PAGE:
Whiskers in Space

in cooperation with Thom Laepple

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Laetitia Wilson in RealTime issue#101/2011

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Whiskers in Space are fragmentary, sculptural mechanisms that are sensing and measuring disquietude. They are sensitive to the noise of the fine air currents we are normally not aware of. Similar to the whiskers of a cat in the dark, the whiskers serve both as feelers and antennae.

The installation is connected to sensors - 3 hot-wire anemometer - that measure the micro-scale, unfelt currents in the room. The Whiskers adopt this noise as their own agitated, slightly nervous state of being and mirror and transform the changes in the air currents.

Acting as if they were sense organs they they are mirroring synapses and adapt to the changing level of air activity oscillating between re-acting, neglecting and waiting until they are ready to be activated again.

Similar to a meadow that blows in the wind, every now and then the Whiskers move in unison, only to separate again into fragile, seemingly chaotic and intricate parts.

Beside the perpetual small turbulences, the movement of a visitors and the movement of their own mechanism feeds stimuli back into its immediate surroundings causing the installation to alternate between reaction and feedback. We humans are part of the system but not necessarily more critical than an elusive draft or the combined movement of the sculptures themselves.

Whiskers in Space?

Two seemingly very different images come to my mind: Windy meadows and an astrophysics research paper that was published in the magazine „Science“ in 2008.
In this paper scientists report on the discovery of miniscule hairs of graphite in meteorites that date back to the creation of the solar system. This led to the theory that these „graphite whiskers in space“ could absorb the light of so-called supernovae, which would in turn influence methods of measuring the rate of expansion of the universe. Cosmological distances are generally calculated by measuring the rate of dimming of distant objects in space. An inexplicable dimming of very bright stellar explosions therefore resulted in the hypothesis that the expansion of the universe is accelerating due to an unknown form of energy referred to as dark energy. So, are we dealing with so-called dark energy or is it simply dust?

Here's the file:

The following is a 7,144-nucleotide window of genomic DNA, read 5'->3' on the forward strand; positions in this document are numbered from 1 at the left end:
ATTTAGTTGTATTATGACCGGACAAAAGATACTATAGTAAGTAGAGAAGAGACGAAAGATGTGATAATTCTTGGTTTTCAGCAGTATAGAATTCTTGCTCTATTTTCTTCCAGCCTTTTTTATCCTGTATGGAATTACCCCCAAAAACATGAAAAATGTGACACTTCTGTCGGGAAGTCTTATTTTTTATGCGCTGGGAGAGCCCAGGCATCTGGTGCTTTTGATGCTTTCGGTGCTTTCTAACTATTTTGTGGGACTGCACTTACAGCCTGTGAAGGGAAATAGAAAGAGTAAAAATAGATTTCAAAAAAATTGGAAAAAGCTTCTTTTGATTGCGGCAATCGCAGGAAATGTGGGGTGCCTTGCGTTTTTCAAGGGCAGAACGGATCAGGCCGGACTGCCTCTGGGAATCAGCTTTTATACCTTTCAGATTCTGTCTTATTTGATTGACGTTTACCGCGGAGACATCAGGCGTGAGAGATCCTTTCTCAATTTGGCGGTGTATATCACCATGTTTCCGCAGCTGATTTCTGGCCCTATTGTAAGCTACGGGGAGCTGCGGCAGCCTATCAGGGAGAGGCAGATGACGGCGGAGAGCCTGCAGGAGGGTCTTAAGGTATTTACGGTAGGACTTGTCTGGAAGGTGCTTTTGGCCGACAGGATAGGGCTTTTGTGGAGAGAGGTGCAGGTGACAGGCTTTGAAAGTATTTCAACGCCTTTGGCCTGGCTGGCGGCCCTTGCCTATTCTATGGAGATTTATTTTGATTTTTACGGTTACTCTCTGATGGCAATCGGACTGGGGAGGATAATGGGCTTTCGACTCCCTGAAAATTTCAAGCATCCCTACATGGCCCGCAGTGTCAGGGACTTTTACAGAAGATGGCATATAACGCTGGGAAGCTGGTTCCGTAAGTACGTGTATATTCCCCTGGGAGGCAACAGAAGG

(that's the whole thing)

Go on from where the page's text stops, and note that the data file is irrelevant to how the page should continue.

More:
Explanatory models in science are largely counterintuitive i.e. contrary to what common sense would indicate, and they often seem implausible. In this work I investigate the intrinsic uncertainty of the human’s position in the world based on their relationship to meadows or large fields – this ranges from physical relativity to mental self-determination and the ultimate impossibility of objectiveness.

What comes first? Meadow, wind or wind, meadow? While in the process of observing, one no longer knows whether it is the meadow that moves or the air. Who or what causes the wind? Is it the blade of grass that is moved by the air currents or is it the air that is moved by the blade? Fields change shape with the wind – the currents and turbulences of the air particles – and inject their own movement back into the invisible shapeless mass. Observing from an enlightened perspective – or perhaps with assumed knowledge – it is obvious that the wind is moving the meadow. But can this point exist outside the influence of the system?

special thanks for the development of the air currents sensoric, programming and electronics + huge support: Thom Laepple

Thank you! Peter Schuster, Ursula Mussenbrock, Kai Kullen, Jochen Heufelder, Nora ,21rozendaal: Nathanja, Marianne, Sebastian, HIll, Karst
financial support: new talents biennale Köln, Stiftung Kunstfonds,21rozendaal

kind support: Katie Uhl Dynalloy, Inc.DYNALLOY

Foto: Peter Schuster